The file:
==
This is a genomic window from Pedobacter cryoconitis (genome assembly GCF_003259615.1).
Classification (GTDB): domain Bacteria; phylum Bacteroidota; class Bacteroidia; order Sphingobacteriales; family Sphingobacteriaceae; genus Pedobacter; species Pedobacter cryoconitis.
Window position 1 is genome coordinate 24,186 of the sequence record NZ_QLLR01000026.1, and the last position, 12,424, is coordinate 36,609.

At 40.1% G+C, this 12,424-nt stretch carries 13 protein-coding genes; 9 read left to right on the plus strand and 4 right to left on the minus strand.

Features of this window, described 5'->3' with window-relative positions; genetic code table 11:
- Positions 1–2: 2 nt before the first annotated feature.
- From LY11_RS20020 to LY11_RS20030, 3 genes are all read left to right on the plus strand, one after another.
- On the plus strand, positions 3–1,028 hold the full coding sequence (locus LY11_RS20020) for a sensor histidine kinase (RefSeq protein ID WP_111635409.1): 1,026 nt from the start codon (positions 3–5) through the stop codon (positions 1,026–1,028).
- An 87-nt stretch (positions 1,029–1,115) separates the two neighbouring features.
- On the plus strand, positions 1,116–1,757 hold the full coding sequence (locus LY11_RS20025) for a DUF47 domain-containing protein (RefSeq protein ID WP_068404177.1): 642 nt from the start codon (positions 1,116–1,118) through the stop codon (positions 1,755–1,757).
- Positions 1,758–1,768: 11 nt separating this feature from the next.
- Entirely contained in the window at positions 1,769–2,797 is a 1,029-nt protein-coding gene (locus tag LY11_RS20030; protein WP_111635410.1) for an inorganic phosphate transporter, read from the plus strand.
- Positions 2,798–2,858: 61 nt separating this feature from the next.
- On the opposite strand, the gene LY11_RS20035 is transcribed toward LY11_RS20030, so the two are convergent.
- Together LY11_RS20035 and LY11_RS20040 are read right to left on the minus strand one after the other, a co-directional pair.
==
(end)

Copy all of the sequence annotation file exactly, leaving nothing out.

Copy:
This is a genomic window from Pedobacter cryoconitis (genome assembly GCF_003259615.1).
Classification (GTDB): domain Bacteria; phylum Bacteroidota; class Bacteroidia; order Sphingobacteriales; family Sphingobacteriaceae; genus Pedobacter; species Pedobacter cryoconitis.
Window position 1 is genome coordinate 24,186 of the sequence record NZ_QLLR01000026.1, and the last position, 12,424, is coordinate 36,609.

At 40.1% G+C, this 12,424-nt stretch carries 13 protein-coding genes; 9 read left to right on the plus strand and 4 right to left on the minus strand.

Features of this window, described 5'->3' with window-relative positions; genetic code table 11:
- Positions 1–2: 2 nt before the first annotated feature.
- From LY11_RS20020 to LY11_RS20030, 3 genes are all read left to right on the plus strand, one after another.
- On the plus strand, positions 3–1,028 hold the full coding sequence (locus LY11_RS20020) for a sensor histidine kinase (RefSeq protein ID WP_111635409.1): 1,026 nt from the start codon (positions 3–5) through the stop codon (positions 1,026–1,028).
- An 87-nt stretch (positions 1,029–1,115) separates the two neighbouring features.
- On the plus strand, positions 1,116–1,757 hold the full coding sequence (locus LY11_RS20025) for a DUF47 domain-containing protein (RefSeq protein ID WP_068404177.1): 642 nt from the start codon (positions 1,116–1,118) through the stop codon (positions 1,755–1,757).
- Positions 1,758–1,768: 11 nt separating this feature from the next.
- Entirely contained in the window at positions 1,769–2,797 is a 1,029-nt protein-coding gene (locus tag LY11_RS20030; protein WP_111635410.1) for an inorganic phosphate transporter, read from the plus strand.
- Positions 2,798–2,858: 61 nt separating this feature from the next.
- On the opposite strand, the gene LY11_RS20035 is transcribed toward LY11_RS20030, so the two are convergent.
- Together LY11_RS20035 and LY11_RS20040 are read right to left on the minus strand one after the other, a co-directional pair.